Reverse Mortgage Myths

To say that the reverse mortgage is misunderstood is an understatement. The American College of Financial Services polled 1,000 people between the ages of 55 and 75 with at least $100,000 in investable assets and $100,000 in home equity. Survey respondents were asked 10 questions on how a reverse mortgage works, but only 30 percent of the participants earned a passing grade on the basic knowledge about reverse mortgages, while 10 percent of respondents gave incorrect answers to every question on the topic.

If this poll is a good cross-section of senior homeowners across America, 7 out of 10 people do not
even understand the basics of a reverse mortgage and how they work. This would explain why, out of all eligible borrowers, only 3.65% have an active reverse mortgage.

I chalk it up to human nature.We can be stubborn and cling to our beliefs. Our caveman brain makes us fearful of the unknown. And to top it all off, we have terrific coping skills when dealing with tough situations.



Most of the time people come into my office reluctantly, usually due to some sort of financial pain they are experiencing. They have exhausted every other avenue and are only seeing me because they view the reverse mortgage as their last resort.

It is pretty obvious when they sit down in front of me that they are skeptical about the reverse mortgage. They are closed off, look scared and appear uncomfortable.

Our conversations usually start out with me asking them what they know about reverse mortgages. Typically they don’t know much and more often than not, the things they tell me are all wrong.

After I explain how it works, including the protections that are in place, how it could be used in their situation and how it solves most, or all of their problems, they usually say something like, “It sounds too good to be true,” or, “Why didn’t we do this sooner?”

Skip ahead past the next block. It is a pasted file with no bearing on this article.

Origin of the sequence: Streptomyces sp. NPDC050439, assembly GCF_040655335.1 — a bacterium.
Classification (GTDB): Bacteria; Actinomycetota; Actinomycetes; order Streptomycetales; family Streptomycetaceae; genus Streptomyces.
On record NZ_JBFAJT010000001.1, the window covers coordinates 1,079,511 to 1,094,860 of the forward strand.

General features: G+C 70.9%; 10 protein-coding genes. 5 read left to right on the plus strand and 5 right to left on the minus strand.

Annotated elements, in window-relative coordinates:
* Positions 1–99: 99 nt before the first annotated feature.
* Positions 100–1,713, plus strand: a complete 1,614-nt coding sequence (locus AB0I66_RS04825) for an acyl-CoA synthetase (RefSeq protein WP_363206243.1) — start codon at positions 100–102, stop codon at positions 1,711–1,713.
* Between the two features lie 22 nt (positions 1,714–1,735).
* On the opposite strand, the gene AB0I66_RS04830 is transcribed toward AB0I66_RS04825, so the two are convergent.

There are many myths,misunderstandings, misconceptions and thoughts that keep people from getting or even exploring, a reverse mortgage.   

The Most Common Reverse Mortgage Myths

Myth that the Bank Owns Your Home

A lot of people think that the bank owns the home if they do a reverse mortgage. This is not true. When you get a reverse mortgage, there is a lien placed against the property to secure the loan. This happens with any type of mortgage because the proceeds of the loan need to be secured with an asset. In a reverse mortgage, you do not sign the title of the property over to the lender and the bank doesn’t own your home.

Myth that the Bank/Government Gets Your Home When You Die

The government does not get your
home when you pass away, and they don’t want it. A reverse mortgage is not a government benefit, nor is the government lending you money. When you pass away, your home goes to the estate. The estate then decides what to do with the property. This is the same as with a traditional mortgage, or if it was owned free and clear.

Myth that Heirs Cannot Inherit the Home

This is the same as above. When you pass away, your home goes to the estate. The estate then decides what to do with the property. If there is no equity left in the home after you die, then there is nothing for them to inherit. However, they still have several options, which we will cover later in the site.